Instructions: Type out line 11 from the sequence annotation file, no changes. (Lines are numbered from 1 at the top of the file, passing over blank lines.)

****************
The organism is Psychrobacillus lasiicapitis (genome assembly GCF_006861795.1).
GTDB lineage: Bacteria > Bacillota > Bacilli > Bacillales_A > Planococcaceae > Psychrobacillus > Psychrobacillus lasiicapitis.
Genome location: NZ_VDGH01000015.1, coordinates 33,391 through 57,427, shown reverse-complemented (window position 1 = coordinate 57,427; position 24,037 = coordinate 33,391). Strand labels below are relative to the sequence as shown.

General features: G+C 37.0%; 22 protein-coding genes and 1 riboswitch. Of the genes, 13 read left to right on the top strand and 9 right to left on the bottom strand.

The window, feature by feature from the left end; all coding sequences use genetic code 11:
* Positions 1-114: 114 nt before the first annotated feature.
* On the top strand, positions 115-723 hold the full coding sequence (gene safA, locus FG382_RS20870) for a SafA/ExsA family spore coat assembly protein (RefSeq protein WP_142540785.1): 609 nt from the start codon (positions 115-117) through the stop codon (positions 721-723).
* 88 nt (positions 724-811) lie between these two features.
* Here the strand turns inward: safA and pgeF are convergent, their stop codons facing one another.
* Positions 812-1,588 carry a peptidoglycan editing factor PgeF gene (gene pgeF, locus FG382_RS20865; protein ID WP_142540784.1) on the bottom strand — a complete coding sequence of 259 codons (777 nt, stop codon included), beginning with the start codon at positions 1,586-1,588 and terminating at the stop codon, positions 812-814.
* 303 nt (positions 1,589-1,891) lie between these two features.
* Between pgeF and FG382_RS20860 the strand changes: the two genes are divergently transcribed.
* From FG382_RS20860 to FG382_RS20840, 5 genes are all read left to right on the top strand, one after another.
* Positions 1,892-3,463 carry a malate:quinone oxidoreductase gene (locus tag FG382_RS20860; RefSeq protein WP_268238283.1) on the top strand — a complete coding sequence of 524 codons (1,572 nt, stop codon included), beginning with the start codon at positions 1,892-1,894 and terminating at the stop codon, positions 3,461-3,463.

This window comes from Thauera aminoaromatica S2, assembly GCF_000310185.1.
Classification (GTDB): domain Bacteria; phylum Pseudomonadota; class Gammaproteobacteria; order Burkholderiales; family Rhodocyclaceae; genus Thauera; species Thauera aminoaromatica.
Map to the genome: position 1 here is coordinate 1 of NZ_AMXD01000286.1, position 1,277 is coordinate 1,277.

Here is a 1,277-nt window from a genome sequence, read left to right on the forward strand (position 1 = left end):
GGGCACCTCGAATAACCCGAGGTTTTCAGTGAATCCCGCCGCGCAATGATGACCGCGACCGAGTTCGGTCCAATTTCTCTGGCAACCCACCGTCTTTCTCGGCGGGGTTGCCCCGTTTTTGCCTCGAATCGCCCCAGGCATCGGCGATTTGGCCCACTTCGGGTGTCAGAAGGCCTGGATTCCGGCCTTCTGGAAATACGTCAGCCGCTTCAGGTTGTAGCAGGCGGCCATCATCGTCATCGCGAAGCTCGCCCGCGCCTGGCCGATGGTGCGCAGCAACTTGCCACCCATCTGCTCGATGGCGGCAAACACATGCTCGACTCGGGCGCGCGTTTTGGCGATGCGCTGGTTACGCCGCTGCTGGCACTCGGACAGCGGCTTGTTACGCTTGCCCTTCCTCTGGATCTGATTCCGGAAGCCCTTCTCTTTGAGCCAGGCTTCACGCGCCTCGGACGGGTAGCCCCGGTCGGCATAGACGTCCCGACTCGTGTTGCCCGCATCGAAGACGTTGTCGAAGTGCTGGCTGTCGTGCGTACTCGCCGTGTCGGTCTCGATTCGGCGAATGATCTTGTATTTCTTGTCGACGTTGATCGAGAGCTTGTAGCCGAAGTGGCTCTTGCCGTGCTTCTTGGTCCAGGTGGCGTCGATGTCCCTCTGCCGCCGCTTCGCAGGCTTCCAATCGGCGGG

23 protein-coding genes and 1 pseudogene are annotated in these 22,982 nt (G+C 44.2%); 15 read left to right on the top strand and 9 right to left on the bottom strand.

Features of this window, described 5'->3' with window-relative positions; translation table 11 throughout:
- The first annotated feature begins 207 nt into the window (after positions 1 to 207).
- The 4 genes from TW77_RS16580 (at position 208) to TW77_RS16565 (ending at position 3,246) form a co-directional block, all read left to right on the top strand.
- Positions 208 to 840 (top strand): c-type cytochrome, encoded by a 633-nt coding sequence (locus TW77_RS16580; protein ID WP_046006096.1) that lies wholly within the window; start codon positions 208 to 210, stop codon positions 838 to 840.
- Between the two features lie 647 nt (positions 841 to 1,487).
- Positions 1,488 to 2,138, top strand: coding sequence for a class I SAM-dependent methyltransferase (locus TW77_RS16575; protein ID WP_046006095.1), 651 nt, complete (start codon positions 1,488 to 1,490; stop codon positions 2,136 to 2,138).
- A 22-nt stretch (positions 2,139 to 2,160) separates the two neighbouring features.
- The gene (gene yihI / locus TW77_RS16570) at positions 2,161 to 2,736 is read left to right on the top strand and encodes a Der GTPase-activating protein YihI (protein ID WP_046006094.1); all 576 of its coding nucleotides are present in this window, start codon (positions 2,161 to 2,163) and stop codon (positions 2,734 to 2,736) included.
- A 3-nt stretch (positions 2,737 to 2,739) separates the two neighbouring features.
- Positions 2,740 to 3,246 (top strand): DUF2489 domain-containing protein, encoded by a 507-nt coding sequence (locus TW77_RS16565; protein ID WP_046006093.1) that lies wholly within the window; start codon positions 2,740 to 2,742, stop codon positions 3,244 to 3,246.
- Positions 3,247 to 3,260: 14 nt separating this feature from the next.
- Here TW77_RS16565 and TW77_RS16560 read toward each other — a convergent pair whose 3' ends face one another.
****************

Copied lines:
* 303 nt (positions 1,589-1,891) lie between these two features.